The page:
Bahraini women protest against the execution of prominent Shiite Muslim cleric Nimr al-Nimr by Saudi authorities, in the village of Daih, west of the capital Manama on January 4, 2016. (AFP)
Demonstrators took to the streets of Tehran for a third consecutive day of protests on Monday after Saudi Arabia executed a prominent Shiite cleric and broke off ties with Iran.
Some 3,000 demonstrators gathered in Imam Hossein Square in eastern Tehran, chanting slogans against Saudi Arabia's Al-Saud royal family following the kingdom's execution on Saturday of Sheikh Nimr al-Nimr.
His death has sparked fury among Shiites across the Middle East with protests erupting in several countries.
A mob on Saturday firebombed the Saudi embassy in the Iranian capital and a consulate in second city Meshhad, triggering regional and international condemnation.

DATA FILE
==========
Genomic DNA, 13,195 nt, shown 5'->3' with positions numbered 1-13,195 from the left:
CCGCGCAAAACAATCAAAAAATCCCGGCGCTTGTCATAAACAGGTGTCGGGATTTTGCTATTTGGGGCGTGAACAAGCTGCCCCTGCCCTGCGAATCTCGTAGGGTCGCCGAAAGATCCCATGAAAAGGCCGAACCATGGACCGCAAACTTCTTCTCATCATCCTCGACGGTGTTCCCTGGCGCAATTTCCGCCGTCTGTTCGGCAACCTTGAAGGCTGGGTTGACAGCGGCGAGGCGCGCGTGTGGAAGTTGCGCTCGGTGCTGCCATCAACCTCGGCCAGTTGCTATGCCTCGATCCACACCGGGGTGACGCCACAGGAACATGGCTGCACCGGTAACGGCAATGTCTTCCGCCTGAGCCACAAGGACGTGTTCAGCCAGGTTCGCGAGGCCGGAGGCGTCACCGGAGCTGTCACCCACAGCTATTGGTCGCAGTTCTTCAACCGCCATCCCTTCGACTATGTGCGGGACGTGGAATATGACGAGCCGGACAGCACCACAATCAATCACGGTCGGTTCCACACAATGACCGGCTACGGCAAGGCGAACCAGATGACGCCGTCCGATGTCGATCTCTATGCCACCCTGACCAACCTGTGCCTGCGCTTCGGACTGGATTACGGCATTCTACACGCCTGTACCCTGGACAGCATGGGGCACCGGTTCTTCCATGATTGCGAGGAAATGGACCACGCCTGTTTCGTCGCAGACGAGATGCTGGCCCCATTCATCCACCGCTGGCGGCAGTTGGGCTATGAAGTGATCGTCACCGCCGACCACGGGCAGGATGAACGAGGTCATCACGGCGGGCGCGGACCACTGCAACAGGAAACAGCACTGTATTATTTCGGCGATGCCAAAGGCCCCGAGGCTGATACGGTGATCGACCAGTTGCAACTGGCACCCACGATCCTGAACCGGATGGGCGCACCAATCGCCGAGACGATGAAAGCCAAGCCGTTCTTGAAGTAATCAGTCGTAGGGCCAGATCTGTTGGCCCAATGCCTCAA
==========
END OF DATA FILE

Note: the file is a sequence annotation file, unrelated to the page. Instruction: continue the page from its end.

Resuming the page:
The assaults prompted Riyadh to break off diplomatic ties with Iran and order its diplomats to leave the kingdom. Saudi allies Bahrain and Sudan have followed suit and the United Arab Emirates downgraded its ties with Iran.
Some protesters on Monday criticised Iran's foreign ministry, saying it should have taken the initiative and broken ties first with Riyadh over the execution of Nimr, a force behind 2011 anti-government protests in Saudi Arabia.
Others torched the flags of Israel, Iran's arch-foe, and of the United States which is one of Saudi Arabia's key Western allies.
The Saudi flag which bears the Islamic statement of faith -- words that are holy to all Muslims -- was not set of fire.
Hundreds of merchants from Tehran's Grand Bazaar also shuttered their shops and took part in the anti-Saudi protests.